HSC leavers are booking organised schoolies tours as an alternative to the Gold Coast to ensure their safety and parents’ peace of mind.
Students are able to book up to two years ahead for destinations such as Bali, Fiji, Vanuatu, Byron Bay and the Gold Coast. Unleashed Travel specifically organises schoolies trips to exotic locations for 17 to 18 year olds.
Unleashed crew member Matthew Stubbs told The Newsroom:
“The setup of the unleashed islands means that there are only schoolies on the islands.”
“Making the islands exclusive to schoolies students has created an environment that prevents anti-social behaviour from ‘Toolies’ (older men pretending to be schoolies), which is one of the main contributing factors causing conflict and anti-social behaviour on the Gold Coast and in Bali.”
He said the crew worked closely with resort security and local police to solve problems on the islands.
“Binge drinking is closely monitored by a wristband system. Basically, if you are classified as being intoxicated your wristband will be removed. There is a zero-tolerance policy on fighting, resulting in the people involved being sent home immediately.”
Unleashed traveler Karina Deo, 19, from Ingleburn, spent her schoolies trip on Mana Island, Fiji in 2011.
“I had the most amazing time – my girlfriends and I chose to travel with Unleashed because it was a much safer option for us as we were under-age at the time,” she said.
“I highly recommend it. The Gold Coast is so expensive now, we spent just as much as a few of our friends that went to Queensland and we went to an island paradise.”
Unleashed has also introduced “schoolies alternatives” such as Thailand Building Volunteers where leavers spend two weeks helping erect and renovate facilities in the community that are in desperate need of restoration.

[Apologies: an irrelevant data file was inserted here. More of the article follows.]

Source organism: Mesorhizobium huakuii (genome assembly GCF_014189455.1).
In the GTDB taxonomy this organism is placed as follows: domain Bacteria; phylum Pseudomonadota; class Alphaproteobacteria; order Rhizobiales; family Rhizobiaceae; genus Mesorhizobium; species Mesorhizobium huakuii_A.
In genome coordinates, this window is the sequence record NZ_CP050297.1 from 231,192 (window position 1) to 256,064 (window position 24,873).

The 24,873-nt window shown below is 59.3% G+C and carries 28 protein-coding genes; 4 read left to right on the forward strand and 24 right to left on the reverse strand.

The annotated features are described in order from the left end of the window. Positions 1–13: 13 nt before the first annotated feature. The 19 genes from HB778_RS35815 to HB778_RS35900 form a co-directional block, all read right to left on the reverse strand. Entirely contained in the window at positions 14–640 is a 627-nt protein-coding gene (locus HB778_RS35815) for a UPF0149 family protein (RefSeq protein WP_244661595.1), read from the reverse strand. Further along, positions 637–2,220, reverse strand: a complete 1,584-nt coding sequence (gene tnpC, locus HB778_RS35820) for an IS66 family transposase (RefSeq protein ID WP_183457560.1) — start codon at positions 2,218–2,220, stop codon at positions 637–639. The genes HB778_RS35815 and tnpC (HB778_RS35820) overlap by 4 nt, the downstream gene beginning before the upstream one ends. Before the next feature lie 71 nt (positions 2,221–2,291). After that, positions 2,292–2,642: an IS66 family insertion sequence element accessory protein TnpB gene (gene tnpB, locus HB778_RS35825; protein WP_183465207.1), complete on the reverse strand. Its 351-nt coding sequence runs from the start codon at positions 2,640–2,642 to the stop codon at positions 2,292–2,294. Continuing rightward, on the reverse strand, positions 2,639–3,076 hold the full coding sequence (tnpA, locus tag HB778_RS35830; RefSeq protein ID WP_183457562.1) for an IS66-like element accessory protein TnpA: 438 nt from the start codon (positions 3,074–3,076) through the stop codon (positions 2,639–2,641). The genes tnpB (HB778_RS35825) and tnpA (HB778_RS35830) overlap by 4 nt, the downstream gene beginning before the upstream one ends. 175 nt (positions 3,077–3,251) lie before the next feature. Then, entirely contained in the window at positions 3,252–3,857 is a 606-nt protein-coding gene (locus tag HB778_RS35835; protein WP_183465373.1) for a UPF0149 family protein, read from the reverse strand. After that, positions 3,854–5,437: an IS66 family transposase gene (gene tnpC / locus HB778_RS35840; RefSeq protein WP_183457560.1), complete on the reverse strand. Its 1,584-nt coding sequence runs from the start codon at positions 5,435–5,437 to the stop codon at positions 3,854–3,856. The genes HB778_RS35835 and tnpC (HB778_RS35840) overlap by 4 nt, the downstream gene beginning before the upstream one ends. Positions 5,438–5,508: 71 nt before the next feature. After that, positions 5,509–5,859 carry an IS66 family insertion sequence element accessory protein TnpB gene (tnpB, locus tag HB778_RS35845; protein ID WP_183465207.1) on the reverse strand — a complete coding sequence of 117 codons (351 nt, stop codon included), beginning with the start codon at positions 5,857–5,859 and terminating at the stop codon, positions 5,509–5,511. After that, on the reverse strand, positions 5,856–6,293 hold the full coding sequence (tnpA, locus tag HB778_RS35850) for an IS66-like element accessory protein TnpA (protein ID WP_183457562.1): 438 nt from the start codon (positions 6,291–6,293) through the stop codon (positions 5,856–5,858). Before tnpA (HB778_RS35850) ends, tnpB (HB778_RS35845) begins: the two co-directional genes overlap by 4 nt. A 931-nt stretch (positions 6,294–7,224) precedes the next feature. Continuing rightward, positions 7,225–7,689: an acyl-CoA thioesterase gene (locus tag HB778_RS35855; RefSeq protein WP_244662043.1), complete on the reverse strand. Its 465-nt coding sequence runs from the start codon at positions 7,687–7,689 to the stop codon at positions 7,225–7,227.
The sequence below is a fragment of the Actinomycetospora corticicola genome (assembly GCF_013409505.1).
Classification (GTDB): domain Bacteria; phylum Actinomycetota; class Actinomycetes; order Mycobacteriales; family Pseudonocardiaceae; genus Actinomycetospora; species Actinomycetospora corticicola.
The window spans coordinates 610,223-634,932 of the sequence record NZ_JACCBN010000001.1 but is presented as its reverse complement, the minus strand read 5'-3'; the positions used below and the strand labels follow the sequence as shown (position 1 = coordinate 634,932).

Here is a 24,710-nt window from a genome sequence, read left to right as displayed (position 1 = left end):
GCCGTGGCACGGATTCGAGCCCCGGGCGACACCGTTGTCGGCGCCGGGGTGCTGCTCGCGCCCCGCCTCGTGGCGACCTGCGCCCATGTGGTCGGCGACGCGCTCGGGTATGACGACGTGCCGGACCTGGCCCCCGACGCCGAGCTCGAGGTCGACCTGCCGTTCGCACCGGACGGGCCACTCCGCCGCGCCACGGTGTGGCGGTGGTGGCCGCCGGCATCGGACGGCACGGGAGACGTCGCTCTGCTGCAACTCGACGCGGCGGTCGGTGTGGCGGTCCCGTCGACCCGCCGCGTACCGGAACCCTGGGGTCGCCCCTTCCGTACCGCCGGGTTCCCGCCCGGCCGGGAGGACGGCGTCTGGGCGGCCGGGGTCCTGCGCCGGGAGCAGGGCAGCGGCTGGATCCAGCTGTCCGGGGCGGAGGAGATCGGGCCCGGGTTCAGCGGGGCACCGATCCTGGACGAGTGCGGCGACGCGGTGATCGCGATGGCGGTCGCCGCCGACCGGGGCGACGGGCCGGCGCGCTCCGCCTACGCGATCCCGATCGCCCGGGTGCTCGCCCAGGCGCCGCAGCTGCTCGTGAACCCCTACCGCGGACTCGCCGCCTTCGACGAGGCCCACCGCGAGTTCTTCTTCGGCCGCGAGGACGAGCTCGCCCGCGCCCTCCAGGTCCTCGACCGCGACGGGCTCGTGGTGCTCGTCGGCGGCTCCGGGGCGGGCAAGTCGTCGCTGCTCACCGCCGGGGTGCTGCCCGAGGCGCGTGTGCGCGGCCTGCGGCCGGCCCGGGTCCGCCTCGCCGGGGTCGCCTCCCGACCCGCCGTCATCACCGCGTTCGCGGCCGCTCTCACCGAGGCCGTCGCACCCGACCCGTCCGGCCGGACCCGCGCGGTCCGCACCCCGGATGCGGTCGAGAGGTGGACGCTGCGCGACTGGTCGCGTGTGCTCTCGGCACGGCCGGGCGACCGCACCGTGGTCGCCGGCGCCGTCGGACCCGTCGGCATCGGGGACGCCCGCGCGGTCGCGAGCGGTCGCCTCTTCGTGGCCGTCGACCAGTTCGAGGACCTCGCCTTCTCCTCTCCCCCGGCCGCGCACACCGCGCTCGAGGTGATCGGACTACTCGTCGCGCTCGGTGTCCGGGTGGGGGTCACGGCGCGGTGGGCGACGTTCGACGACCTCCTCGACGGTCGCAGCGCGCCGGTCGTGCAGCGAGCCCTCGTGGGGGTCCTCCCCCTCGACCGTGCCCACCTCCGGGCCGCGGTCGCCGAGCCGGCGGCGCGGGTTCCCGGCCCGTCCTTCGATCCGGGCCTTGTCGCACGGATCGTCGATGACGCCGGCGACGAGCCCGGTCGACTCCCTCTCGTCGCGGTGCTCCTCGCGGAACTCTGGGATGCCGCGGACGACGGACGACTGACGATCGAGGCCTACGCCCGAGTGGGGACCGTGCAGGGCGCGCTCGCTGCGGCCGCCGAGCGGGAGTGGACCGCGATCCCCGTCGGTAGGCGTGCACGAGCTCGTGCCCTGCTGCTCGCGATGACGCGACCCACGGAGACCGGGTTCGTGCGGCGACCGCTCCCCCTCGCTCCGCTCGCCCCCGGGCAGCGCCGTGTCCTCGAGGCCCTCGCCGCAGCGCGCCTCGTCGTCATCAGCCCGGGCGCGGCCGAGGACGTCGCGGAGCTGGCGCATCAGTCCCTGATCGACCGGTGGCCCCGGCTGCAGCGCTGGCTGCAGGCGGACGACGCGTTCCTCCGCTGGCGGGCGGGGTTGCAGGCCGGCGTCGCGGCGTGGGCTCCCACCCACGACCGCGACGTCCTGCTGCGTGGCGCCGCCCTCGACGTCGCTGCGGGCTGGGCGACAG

The Gold Coast traditionally attracts tens of thousands of schoolies each year and remains a hot spot for the majority of young party-goers. After years of bad publicity, the Gold Coast has implemented better policing and more restrictions on public alcohol consumption in order to control the large crowds that gather annually.
Sports administrator Michael Strong, from Sydney’s Broughton Anglican College, believes that unless school leavers book with a tour group, the Gold Coast is a safer option than overseas destinations.
“I think the Gold Coast environment lends towards the new YOLO (You Only Live Once) culture that has risen in today’s youth,” Mr Strong said.
“Even when I was young, men and women took risks. So I’m inclined to think this is inherently an Australian culture that has existed for some time.
“[Schoolies Week] is a great opportunity to let off steam and enjoy the company of your peers. However, there are inherent dangers associated with the consumption of drugs and alcohol that occurs when students visit certain venues, such as the Gold Coast, where it is encouraged or expected.
“If young people act responsibly in this environment schoolies can be a memorable, safe and enjoyable experience. The concept of students doing their own schoolies thing at a beach house is a far safer concept and a better environment for young people to be in during this time.” – Charlie-rose Mielczarek